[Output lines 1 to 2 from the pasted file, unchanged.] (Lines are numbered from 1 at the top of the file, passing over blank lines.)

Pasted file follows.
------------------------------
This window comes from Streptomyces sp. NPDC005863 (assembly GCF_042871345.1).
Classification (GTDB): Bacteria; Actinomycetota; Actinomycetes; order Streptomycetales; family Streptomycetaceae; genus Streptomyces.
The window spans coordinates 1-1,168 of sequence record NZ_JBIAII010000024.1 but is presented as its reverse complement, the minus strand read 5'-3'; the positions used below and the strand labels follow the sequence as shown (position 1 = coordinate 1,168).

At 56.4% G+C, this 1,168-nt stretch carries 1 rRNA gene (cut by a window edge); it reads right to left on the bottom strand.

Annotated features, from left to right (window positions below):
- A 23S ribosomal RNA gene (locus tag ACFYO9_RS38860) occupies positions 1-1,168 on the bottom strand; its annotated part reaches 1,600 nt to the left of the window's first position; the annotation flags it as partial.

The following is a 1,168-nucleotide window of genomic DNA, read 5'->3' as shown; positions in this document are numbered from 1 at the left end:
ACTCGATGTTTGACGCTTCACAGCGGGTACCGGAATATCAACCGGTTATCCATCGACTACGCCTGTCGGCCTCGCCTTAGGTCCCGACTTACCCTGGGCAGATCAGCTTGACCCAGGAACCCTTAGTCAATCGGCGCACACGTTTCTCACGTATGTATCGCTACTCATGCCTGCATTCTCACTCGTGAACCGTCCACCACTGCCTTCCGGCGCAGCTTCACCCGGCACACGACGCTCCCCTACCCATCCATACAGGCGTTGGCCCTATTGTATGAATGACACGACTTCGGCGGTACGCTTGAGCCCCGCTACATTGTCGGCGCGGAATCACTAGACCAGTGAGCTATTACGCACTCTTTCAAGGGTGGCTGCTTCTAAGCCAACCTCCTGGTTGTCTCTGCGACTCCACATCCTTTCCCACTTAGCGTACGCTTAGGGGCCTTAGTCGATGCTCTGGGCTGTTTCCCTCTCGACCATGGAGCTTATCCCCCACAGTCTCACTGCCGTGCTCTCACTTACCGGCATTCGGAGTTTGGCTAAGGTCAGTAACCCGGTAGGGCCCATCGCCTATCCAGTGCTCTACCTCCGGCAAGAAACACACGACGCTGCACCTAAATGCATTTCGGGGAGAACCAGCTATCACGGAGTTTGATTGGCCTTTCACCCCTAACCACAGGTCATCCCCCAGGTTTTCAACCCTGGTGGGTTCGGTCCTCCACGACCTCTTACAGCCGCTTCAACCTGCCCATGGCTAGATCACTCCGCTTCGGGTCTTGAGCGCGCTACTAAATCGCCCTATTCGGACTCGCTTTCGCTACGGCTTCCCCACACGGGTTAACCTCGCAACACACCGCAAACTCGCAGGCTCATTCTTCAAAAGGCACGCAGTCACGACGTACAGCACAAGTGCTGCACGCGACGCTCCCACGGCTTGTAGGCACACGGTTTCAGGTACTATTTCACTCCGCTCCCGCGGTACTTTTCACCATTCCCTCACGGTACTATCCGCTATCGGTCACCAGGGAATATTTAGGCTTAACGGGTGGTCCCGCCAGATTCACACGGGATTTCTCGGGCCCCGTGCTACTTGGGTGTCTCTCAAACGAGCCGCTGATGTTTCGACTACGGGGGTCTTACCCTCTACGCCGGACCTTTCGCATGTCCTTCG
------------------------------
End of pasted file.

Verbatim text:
This window comes from Streptomyces sp. NPDC005863 (assembly GCF_042871345.1).
Classification (GTDB): Bacteria; Actinomycetota; Actinomycetes; order Streptomycetales; family Streptomycetaceae; genus Streptomyces.